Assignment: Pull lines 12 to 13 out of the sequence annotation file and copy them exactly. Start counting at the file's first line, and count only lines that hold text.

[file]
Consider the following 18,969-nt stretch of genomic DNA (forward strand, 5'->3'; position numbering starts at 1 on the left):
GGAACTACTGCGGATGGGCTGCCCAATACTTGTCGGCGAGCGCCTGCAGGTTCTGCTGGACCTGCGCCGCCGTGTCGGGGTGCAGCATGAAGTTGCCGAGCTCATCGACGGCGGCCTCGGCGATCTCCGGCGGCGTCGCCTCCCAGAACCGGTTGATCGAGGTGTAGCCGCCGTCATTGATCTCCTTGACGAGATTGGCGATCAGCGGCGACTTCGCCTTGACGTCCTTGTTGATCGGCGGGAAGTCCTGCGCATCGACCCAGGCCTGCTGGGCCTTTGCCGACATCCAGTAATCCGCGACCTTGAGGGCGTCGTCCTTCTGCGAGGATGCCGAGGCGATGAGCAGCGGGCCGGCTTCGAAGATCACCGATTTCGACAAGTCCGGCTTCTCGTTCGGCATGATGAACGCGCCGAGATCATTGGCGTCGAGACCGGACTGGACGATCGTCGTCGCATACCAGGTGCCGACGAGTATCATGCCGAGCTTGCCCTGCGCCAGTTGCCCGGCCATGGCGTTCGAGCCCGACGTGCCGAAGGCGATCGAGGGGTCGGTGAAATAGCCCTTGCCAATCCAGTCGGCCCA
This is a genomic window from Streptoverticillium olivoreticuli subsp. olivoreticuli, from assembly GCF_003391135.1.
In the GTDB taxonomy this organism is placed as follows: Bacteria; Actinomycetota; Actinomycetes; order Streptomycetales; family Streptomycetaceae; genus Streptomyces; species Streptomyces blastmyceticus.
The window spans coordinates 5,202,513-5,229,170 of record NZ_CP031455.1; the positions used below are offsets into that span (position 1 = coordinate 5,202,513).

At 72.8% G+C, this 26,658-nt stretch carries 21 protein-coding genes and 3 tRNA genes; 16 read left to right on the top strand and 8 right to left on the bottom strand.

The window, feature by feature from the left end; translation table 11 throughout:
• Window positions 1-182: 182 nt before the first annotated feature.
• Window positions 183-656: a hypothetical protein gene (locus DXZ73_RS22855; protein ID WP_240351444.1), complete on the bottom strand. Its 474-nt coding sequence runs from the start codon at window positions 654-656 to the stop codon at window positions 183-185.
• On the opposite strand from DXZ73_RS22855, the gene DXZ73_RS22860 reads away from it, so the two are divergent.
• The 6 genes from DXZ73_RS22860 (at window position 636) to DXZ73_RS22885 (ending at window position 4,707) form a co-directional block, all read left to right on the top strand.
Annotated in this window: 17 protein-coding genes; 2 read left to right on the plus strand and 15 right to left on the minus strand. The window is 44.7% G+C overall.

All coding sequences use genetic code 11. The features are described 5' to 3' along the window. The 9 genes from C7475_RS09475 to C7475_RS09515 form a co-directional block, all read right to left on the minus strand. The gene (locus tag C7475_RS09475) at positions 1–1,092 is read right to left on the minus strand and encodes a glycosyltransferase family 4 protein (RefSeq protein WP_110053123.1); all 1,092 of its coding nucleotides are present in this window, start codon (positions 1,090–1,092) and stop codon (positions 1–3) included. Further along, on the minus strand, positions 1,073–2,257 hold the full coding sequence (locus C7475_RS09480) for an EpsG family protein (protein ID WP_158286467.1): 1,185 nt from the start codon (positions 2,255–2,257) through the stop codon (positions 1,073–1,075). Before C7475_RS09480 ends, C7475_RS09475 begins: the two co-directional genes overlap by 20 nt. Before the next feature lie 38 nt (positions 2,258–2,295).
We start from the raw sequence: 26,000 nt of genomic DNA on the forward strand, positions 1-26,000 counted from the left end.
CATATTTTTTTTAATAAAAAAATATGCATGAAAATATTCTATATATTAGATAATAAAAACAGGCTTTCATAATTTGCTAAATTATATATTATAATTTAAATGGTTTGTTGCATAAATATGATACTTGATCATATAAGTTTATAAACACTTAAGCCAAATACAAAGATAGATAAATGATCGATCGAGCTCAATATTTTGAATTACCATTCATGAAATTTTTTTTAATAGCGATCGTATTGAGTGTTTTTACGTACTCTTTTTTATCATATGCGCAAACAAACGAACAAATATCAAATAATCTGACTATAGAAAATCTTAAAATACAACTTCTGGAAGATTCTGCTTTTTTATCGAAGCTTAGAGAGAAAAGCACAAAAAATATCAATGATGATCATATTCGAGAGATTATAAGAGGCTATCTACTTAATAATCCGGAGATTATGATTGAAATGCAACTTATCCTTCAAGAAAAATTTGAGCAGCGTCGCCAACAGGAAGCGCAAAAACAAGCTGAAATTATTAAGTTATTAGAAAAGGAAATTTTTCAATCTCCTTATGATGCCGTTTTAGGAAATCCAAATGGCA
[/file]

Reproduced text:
Annotated in this window: 17 protein-coding genes; 2 read left to right on the plus strand and 15 right to left on the minus strand. The window is 44.7% G+C overall.

All coding sequences use genetic code 11. The features are described 5' to 3' along the window. The 9 genes from C7475_RS09475 to C7475_RS09515 form a co-directional block, all read right to left on the minus strand. The gene (locus tag C7475_RS09475) at positions 1–1,092 is read right to left on the minus strand and encodes a glycosyltransferase family 4 protein (RefSeq protein WP_110053123.1); all 1,092 of its coding nucleotides are present in this window, start codon (positions 1,090–1,092) and stop codon (positions 1–3) included. Further along, on the minus strand, positions 1,073–2,257 hold the full coding sequence (locus C7475_RS09480) for an EpsG family protein (protein ID WP_158286467.1): 1,185 nt from the start codon (positions 2,255–2,257) through the stop codon (positions 1,073–1,075). Before C7475_RS09480 ends, C7475_RS09475 begins: the two co-directional genes overlap by 20 nt. Before the next feature lie 38 nt (positions 2,258–2,295).